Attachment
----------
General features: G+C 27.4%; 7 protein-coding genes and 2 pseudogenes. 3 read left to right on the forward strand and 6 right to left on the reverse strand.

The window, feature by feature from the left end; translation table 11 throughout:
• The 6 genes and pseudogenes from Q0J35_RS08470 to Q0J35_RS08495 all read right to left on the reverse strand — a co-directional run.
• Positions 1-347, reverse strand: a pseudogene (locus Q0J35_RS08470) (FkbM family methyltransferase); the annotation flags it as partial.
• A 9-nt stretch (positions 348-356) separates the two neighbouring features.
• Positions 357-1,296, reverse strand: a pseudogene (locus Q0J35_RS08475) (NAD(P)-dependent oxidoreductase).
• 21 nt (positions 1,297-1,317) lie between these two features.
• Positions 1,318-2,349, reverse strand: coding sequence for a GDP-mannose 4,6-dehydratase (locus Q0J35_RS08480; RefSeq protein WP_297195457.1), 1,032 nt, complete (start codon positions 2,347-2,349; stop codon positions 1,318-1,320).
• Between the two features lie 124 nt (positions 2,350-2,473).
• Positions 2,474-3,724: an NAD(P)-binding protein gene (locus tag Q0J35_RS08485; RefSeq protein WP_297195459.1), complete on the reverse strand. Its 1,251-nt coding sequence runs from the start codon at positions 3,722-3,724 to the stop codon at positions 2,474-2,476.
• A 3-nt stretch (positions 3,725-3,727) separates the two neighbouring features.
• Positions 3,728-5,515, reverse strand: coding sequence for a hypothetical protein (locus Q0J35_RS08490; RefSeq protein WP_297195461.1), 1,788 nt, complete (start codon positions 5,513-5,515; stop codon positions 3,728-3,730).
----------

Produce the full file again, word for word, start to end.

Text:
General features: G+C 27.4%; 7 protein-coding genes and 2 pseudogenes. 3 read left to right on the forward strand and 6 right to left on the reverse strand.

The window, feature by feature from the left end; translation table 11 throughout:
• The 6 genes and pseudogenes from Q0J35_RS08470 to Q0J35_RS08495 all read right to left on the reverse strand — a co-directional run.
• Positions 1-347, reverse strand: a pseudogene (locus Q0J35_RS08470) (FkbM family methyltransferase); the annotation flags it as partial.
• A 9-nt stretch (positions 348-356) separates the two neighbouring features.
• Positions 357-1,296, reverse strand: a pseudogene (locus Q0J35_RS08475) (NAD(P)-dependent oxidoreductase).
• 21 nt (positions 1,297-1,317) lie between these two features.
• Positions 1,318-2,349, reverse strand: coding sequence for a GDP-mannose 4,6-dehydratase (locus Q0J35_RS08480; RefSeq protein WP_297195457.1), 1,032 nt, complete (start codon positions 2,347-2,349; stop codon positions 1,318-1,320).
• Between the two features lie 124 nt (positions 2,350-2,473).
• Positions 2,474-3,724: an NAD(P)-binding protein gene (locus tag Q0J35_RS08485; RefSeq protein WP_297195459.1), complete on the reverse strand. Its 1,251-nt coding sequence runs from the start codon at positions 3,722-3,724 to the stop codon at positions 2,474-2,476.
• A 3-nt stretch (positions 3,725-3,727) separates the two neighbouring features.
• Positions 3,728-5,515, reverse strand: coding sequence for a hypothetical protein (locus Q0J35_RS08490; RefSeq protein WP_297195461.1), 1,788 nt, complete (start codon positions 5,513-5,515; stop codon positions 3,728-3,730).